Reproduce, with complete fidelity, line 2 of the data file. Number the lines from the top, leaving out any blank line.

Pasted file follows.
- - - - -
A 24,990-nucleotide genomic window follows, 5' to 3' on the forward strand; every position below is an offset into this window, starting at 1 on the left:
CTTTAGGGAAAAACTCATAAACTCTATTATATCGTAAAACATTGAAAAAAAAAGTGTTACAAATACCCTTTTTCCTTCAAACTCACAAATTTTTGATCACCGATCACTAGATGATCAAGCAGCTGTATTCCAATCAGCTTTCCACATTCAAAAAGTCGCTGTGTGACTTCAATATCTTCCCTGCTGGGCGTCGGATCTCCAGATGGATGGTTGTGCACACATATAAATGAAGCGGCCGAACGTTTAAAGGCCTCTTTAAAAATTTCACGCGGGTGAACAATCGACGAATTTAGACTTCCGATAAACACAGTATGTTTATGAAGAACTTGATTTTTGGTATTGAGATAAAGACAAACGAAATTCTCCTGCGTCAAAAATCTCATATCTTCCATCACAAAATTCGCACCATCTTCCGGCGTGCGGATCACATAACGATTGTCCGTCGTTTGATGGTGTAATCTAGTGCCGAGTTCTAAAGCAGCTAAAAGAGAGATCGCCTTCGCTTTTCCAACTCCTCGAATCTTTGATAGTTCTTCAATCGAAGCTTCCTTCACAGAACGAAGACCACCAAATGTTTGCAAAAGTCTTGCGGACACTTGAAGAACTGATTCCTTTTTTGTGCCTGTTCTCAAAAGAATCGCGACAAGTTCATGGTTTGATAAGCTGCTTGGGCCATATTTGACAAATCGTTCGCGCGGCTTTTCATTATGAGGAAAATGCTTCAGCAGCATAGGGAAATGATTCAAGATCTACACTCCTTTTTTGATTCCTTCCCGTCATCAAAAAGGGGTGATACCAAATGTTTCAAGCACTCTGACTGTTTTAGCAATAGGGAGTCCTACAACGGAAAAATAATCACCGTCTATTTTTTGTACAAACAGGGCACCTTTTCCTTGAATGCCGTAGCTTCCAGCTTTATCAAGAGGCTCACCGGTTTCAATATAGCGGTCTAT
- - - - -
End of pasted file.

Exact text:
CTTTAGGGAAAAACTCATAAACTCTATTATATCGTAAAACATTGAAAAAAAAAGTGTTACAAATACCCTTTTTCCTTCAAACTCACAAATTTTTGATCACCGATCACTAGATGATCAAGCAGCTGTATTCCAATCAGCTTTCCACATTCAAAAAGTCGCTGTGTGACTTCAATATCTTCCCTGCTGGGCGTCGGATCTCCAGATGGATGGTTGTGCACACATATAAATGAAGCGGCCGAACGTTTAAAGGCCTCTTTAAAAATTTCACGCGGGTGAACAATCGACGAATTTAGACTTCCGATAAACACAGTATGTTTATGAAGAACTTGATTTTTGGTATTGAGATAAAGACAAACGAAATTCTCCTGCGTCAAAAATCTCATATCTTCCATCACAAAATTCGCACCATCTTCCGGCGTGCGGATCACATAACGATTGTCCGTCGTTTGATGGTGTAATCTAGTGCCGAGTTCTAAAGCAGCTAAAAGAGAGATCGCCTTCGCTTTTCCAACTCCTCGAATCTTTGATAGTTCTTCAATCGAAGCTTCCTTCACAGAACGAAGACCACCAAATGTTTGCAAAAGTCTTGCGGACACTTGAAGAACTGATTCCTTTTTTGTGCCTGTTCTCAAAAGAATCGCGACAAGTTCATGGTTTGATAAGCTGCTTGGGCCATATTTGACAAATCGTTCGCGCGGCTTTTCATTATGAGGAAAATGCTTCAGCAGCATAGGGAAATGATTCAAGATCTACACTCCTTTTTTGATTCCTTCCCGTCATCAAAAAGGGGTGATACCAAATGTTTCAAGCACTCTGACTGTTTTAGCAATAGGGAGTCCTACAACGGAAAAATAATCACCGTCTATTTTTTGTACAAACAGGGCACCTTTTCCTTGAATGCCGTAGCTTCCAGCTTTATCAAGAGGCTCACCGGTTTCAATATAGCGGTCTAT